Sunday, June 14, 2015

We heard a fabulous opening concert of the Great Lakes Chamber Musical Festival last night. Although the piece of music I was most looking forward to, Barber's Adagio for Strings, was a disappointment. The Emerson Quartet, who played the whole program brilliantly, played this piece  in a way I'd never heard it before--without a string orchestra behind them.It seemed thin and too muted. After listening to several versions on you tube, I see the fault was mine.

Have you heard it played both ways? Which did you prefer?

This was the entire program.

Seligman Performing Arts Center  |  8:00 p.m.
Performance sponsored by Aviva & Dean Friedman

Martinu | Three Madrigals for Violin and Viola, H. 313
Philip Setzer, violin; Lawrence Dutton, viola

Dvořák | Terzetto in C major, Op. 74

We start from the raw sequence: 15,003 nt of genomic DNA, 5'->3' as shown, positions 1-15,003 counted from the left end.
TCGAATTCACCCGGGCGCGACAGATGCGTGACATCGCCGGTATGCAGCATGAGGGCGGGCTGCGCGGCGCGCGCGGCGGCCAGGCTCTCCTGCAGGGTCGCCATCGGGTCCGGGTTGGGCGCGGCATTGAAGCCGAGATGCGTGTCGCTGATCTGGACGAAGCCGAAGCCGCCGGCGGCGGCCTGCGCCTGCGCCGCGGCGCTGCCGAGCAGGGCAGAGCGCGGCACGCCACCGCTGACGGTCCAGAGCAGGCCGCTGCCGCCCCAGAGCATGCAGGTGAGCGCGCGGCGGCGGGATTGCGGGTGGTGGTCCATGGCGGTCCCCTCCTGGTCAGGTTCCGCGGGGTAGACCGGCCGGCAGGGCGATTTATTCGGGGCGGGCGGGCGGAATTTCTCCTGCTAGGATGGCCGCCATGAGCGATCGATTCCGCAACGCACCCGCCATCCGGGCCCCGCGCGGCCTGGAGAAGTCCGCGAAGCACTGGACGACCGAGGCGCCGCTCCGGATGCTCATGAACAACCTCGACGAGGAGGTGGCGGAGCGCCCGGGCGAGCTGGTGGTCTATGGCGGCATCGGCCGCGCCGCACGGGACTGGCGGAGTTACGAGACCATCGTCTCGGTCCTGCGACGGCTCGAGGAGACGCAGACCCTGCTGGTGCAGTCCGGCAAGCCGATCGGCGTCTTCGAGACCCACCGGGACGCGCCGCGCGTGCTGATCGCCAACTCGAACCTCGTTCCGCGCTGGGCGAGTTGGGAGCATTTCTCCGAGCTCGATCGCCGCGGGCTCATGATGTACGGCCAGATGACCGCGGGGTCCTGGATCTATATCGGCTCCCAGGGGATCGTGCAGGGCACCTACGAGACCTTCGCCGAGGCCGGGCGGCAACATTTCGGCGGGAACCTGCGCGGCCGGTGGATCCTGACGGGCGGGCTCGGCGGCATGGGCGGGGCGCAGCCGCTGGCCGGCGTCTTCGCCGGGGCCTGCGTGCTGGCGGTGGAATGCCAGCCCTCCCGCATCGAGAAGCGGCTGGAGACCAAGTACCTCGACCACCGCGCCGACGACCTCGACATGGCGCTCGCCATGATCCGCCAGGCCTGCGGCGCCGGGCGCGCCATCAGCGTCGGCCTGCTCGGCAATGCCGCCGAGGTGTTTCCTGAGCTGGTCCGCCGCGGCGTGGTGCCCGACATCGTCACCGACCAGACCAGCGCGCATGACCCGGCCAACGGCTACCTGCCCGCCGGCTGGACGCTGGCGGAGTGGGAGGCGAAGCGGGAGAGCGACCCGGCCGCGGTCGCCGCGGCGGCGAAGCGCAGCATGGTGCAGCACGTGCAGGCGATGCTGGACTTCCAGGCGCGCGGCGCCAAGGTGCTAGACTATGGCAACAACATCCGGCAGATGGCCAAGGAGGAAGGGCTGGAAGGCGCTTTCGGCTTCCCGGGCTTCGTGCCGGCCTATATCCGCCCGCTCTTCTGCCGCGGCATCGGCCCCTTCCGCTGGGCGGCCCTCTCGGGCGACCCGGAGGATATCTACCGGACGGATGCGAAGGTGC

Eugene Drucker, violin; Philip Setzer, violin; Lawrence Dutton, viola

Bloch | Suite Hébraïque

Lawrence Dutton, viola; Paul Watkins, piano

Barber | Adagio from String Quartet in B minor, Op. 11

Emerson String Quartet

Dvořák | String Quartet No 12. in F major, Op. 96, “American”

Emerson String Quartet

Here it is as performed the last time I heard it.



Todd Mason said...

I'll take it either way, but it's not my favorite Barber. That's a pretty impressive concert!

pattinase (abbott) said...

What is your favorite Barber?

Todd Mason said...

I was expecting that question, but I'm hard-pressed to suggest solely one. It's partly just that the "Adagio" is over-familiar...not nearly the worst of his familiar works, as Water Music is for Handel, but similarly to how "Fanfare" and "Appalachian Spring" aren't actually the best Coplands.